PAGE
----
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What Is Acetaminophen?

Acetaminophen or Paracetamol is an Analgesic or pain reliever. It is an active ingredient used to help headaches, period cramps, mild aches and pains, backaches, flu-like symptoms, and tooth pain from a toothache or dental work. Acetaminophen is generally safe and not habit forming and can be found on shelves in stores as brands like Tylenol. Individuals taking Acetaminophen take the pill via mouth and can find relief in less than half an hour after consumption. They are safe for children but should be taken with caution. Some brands offer a children’s version that has an appropriate dose.

Despite its effectiveness in providing pain relief, it is not always best for those seeking relief for inflammation. Breastfeeding mothers taking Acetaminophen should consult a doctor beforehand just to be safe. Acetaminophen is taken orally, with the dosage written on the back of the bottles.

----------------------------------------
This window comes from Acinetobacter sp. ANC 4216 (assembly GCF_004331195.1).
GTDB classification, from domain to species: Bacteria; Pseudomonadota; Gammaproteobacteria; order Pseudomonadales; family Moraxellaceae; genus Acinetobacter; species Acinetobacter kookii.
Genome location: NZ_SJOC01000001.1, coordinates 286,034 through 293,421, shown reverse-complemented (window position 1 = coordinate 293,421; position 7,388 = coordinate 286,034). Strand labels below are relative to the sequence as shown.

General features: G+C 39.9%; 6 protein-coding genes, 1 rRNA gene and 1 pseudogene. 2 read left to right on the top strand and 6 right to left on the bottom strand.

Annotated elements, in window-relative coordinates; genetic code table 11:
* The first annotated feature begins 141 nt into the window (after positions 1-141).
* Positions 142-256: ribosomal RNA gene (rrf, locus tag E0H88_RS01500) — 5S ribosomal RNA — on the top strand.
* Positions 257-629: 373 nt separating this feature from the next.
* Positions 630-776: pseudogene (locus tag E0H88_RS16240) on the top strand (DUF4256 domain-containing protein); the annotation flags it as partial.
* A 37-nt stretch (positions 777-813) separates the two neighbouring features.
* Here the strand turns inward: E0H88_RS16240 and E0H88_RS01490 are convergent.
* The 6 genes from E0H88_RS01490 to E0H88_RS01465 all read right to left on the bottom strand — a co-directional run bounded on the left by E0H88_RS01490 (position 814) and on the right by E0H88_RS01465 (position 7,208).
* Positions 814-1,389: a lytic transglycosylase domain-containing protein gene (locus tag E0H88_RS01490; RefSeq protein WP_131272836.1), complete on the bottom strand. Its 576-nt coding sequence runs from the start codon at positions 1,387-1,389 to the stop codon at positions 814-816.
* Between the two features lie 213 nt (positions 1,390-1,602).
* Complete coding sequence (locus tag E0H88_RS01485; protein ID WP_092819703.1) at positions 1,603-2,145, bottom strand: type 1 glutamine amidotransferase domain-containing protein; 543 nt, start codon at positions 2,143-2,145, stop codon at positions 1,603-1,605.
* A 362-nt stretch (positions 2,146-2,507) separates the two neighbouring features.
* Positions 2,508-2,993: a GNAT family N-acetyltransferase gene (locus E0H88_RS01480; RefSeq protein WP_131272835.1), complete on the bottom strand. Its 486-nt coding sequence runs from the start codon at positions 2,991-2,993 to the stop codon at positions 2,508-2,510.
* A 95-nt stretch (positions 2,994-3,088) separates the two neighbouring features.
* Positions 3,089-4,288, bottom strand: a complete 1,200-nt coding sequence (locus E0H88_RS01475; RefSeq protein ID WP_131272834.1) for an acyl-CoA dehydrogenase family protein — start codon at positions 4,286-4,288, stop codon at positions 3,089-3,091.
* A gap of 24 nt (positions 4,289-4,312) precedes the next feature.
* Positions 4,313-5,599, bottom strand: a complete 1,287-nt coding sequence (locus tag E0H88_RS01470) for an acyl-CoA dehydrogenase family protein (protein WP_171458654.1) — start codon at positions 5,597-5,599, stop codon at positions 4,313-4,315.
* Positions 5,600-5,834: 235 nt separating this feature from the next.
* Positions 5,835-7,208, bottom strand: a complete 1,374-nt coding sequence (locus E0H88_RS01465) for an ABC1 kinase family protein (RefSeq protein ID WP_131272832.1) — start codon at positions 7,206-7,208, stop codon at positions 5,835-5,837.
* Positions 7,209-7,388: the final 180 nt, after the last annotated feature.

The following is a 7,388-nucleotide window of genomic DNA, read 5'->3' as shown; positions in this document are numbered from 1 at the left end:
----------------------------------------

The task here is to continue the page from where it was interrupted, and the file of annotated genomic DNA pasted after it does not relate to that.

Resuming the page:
Get Help

Ingesting alcohol with Acetaminophen can be uncomfortable at best and fatal at worst. Support is available. If you or a loved one needs rehab-related help, contact a treatment provider.

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Author

Krystina Murray

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  • Krystina Murray has received a B.A. in English at Georgia State University, has over 5 years of professional writing and editing experience, and over 15 years of overall writing experience. She enjoys traveling, fitness, crafting, and spreading awareness of addiction recovery to help people transform their lives.